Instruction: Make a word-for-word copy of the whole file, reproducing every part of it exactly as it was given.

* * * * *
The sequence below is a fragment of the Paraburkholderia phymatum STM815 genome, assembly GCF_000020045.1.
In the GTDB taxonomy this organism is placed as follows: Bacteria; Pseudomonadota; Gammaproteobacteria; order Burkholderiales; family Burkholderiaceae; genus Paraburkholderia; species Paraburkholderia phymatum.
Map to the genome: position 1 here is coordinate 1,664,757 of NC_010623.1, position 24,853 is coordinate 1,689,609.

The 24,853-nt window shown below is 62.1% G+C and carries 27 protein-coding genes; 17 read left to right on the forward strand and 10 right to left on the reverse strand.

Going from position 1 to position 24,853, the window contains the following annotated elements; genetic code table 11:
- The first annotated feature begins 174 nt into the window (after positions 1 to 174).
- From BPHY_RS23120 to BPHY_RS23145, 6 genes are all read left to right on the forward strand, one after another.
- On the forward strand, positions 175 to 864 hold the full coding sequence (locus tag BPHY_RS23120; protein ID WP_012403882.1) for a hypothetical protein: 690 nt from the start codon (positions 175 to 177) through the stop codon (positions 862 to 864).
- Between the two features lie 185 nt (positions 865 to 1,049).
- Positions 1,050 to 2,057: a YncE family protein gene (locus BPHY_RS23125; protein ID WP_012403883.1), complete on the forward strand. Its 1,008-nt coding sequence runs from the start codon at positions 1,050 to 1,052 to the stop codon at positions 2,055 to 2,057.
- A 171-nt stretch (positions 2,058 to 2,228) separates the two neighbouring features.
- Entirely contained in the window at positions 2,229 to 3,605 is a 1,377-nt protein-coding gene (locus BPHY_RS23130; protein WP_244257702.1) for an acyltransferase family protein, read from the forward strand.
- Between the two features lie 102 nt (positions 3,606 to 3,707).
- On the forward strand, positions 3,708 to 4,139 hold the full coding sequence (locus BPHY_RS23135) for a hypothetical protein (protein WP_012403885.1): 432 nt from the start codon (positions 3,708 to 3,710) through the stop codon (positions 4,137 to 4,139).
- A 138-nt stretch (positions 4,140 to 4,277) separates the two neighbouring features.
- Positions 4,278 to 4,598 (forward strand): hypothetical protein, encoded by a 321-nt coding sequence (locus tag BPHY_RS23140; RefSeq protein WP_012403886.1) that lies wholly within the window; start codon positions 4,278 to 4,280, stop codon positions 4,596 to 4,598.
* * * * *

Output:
The sequence below is a fragment of the Paraburkholderia phymatum STM815 genome, assembly GCF_000020045.1.
In the GTDB taxonomy this organism is placed as follows: Bacteria; Pseudomonadota; Gammaproteobacteria; order Burkholderiales; family Burkholderiaceae; genus Paraburkholderia; species Paraburkholderia phymatum.
Map to the genome: position 1 here is coordinate 1,664,757 of NC_010623.1, position 24,853 is coordinate 1,689,609.

The 24,853-nt window shown below is 62.1% G+C and carries 27 protein-coding genes; 17 read left to right on the forward strand and 10 right to left on the reverse strand.

Going from position 1 to position 24,853, the window contains the following annotated elements; genetic code table 11:
- The first annotated feature begins 174 nt into the window (after positions 1 to 174).
- From BPHY_RS23120 to BPHY_RS23145, 6 genes are all read left to right on the forward strand, one after another.
- On the forward strand, positions 175 to 864 hold the full coding sequence (locus tag BPHY_RS23120; protein ID WP_012403882.1) for a hypothetical protein: 690 nt from the start codon (positions 175 to 177) through the stop codon (positions 862 to 864).
- Between the two features lie 185 nt (positions 865 to 1,049).
- Positions 1,050 to 2,057: a YncE family protein gene (locus BPHY_RS23125; protein ID WP_012403883.1), complete on the forward strand. Its 1,008-nt coding sequence runs from the start codon at positions 1,050 to 1,052 to the stop codon at positions 2,055 to 2,057.
- A 171-nt stretch (positions 2,058 to 2,228) separates the two neighbouring features.
- Entirely contained in the window at positions 2,229 to 3,605 is a 1,377-nt protein-coding gene (locus BPHY_RS23130; protein WP_244257702.1) for an acyltransferase family protein, read from the forward strand.
- Between the two features lie 102 nt (positions 3,606 to 3,707).
- On the forward strand, positions 3,708 to 4,139 hold the full coding sequence (locus BPHY_RS23135) for a hypothetical protein (protein WP_012403885.1): 432 nt from the start codon (positions 3,708 to 3,710) through the stop codon (positions 4,137 to 4,139).
- A 138-nt stretch (positions 4,140 to 4,277) separates the two neighbouring features.
- Positions 4,278 to 4,598 (forward strand): hypothetical protein, encoded by a 321-nt coding sequence (locus tag BPHY_RS23140; RefSeq protein WP_012403886.1) that lies wholly within the window; start codon positions 4,278 to 4,280, stop codon positions 4,596 to 4,598.